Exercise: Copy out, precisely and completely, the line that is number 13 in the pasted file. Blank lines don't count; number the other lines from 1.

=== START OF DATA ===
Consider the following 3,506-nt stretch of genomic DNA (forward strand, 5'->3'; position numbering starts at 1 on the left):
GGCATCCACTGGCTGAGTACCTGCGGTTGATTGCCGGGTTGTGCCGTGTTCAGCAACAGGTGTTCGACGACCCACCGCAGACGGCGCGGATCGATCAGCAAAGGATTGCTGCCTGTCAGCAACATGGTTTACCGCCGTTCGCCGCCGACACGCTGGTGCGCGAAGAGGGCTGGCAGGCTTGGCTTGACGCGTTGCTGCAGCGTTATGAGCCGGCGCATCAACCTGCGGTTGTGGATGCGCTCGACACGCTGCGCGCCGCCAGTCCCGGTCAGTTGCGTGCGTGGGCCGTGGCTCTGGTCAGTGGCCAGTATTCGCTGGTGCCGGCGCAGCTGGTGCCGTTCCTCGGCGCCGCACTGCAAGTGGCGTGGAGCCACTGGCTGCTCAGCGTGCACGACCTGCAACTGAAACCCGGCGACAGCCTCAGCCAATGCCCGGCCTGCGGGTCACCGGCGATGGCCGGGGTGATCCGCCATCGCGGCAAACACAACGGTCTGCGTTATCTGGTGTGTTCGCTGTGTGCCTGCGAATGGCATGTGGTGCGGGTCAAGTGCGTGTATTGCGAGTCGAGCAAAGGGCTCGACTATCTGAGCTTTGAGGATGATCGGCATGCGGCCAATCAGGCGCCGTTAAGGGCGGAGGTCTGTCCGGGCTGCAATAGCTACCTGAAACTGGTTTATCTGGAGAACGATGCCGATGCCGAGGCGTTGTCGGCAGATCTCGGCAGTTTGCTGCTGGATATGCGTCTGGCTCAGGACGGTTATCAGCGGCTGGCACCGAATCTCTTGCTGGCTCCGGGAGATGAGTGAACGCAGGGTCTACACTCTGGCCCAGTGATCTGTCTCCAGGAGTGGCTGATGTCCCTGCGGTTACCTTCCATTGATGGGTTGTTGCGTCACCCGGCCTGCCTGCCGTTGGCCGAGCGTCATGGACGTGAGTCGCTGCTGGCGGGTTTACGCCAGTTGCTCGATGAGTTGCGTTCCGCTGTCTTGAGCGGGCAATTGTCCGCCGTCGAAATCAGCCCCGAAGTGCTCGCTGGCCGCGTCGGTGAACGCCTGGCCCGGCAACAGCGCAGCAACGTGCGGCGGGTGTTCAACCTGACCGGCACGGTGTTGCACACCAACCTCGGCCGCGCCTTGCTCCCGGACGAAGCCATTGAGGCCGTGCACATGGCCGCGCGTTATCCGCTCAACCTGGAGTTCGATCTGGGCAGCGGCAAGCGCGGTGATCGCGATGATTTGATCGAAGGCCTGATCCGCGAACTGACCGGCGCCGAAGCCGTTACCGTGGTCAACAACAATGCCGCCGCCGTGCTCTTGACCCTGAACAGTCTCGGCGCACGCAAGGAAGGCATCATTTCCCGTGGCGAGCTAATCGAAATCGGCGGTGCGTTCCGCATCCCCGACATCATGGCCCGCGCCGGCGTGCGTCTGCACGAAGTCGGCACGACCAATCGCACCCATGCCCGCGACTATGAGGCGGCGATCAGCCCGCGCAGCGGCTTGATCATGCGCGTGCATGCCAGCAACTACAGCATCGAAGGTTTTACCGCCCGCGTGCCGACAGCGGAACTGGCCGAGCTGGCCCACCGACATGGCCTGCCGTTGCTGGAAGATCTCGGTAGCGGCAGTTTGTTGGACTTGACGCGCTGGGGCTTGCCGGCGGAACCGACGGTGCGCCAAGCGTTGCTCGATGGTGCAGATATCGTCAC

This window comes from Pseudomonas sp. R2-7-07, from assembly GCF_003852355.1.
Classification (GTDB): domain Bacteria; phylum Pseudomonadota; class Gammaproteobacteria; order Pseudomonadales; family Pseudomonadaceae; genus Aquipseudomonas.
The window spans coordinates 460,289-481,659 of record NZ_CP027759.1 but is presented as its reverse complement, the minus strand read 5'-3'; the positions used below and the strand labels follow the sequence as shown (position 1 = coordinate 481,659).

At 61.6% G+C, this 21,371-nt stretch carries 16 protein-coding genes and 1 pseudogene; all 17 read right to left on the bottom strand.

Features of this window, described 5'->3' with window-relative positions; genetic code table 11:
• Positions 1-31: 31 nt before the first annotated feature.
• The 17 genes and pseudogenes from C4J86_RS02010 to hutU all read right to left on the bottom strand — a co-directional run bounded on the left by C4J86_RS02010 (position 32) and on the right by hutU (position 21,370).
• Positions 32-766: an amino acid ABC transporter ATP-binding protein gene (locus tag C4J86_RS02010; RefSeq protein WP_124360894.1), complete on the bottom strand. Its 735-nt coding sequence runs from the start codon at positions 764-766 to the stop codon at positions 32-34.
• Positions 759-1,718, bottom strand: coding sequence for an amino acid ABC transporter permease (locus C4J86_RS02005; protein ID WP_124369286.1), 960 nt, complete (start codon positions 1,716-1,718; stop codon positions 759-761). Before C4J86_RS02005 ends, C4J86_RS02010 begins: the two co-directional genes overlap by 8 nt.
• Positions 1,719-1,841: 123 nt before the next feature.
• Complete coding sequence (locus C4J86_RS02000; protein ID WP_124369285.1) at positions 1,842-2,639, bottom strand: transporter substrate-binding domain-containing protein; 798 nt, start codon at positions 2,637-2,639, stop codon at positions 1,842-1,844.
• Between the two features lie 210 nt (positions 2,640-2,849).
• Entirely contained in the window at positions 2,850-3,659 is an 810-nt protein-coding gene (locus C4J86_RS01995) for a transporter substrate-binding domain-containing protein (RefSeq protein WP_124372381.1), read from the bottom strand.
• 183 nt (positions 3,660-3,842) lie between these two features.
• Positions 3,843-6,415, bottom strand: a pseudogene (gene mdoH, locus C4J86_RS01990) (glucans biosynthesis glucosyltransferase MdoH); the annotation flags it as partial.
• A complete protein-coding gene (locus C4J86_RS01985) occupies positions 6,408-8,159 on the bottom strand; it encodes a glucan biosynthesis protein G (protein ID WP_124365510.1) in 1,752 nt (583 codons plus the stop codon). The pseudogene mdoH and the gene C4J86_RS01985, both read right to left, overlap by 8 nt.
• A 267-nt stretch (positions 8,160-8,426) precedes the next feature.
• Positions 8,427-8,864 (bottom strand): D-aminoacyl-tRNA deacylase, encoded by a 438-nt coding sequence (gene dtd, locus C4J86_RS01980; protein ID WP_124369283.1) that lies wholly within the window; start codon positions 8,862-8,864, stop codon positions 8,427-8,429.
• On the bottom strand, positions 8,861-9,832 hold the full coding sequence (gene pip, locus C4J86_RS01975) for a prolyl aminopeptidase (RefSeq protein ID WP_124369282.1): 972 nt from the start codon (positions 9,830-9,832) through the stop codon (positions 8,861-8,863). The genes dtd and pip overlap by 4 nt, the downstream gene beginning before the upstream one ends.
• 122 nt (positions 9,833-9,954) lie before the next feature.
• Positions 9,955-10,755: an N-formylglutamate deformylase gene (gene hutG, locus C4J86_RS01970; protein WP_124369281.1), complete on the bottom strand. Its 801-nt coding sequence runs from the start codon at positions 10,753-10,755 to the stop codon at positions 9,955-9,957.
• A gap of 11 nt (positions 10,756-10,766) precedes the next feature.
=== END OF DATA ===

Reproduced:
• Complete coding sequence (locus C4J86_RS02000; protein ID WP_124369285.1) at positions 1,842-2,639, bottom strand: transporter substrate-binding domain-containing protein; 798 nt, start codon at positions 2,637-2,639, stop codon at positions 1,842-1,844.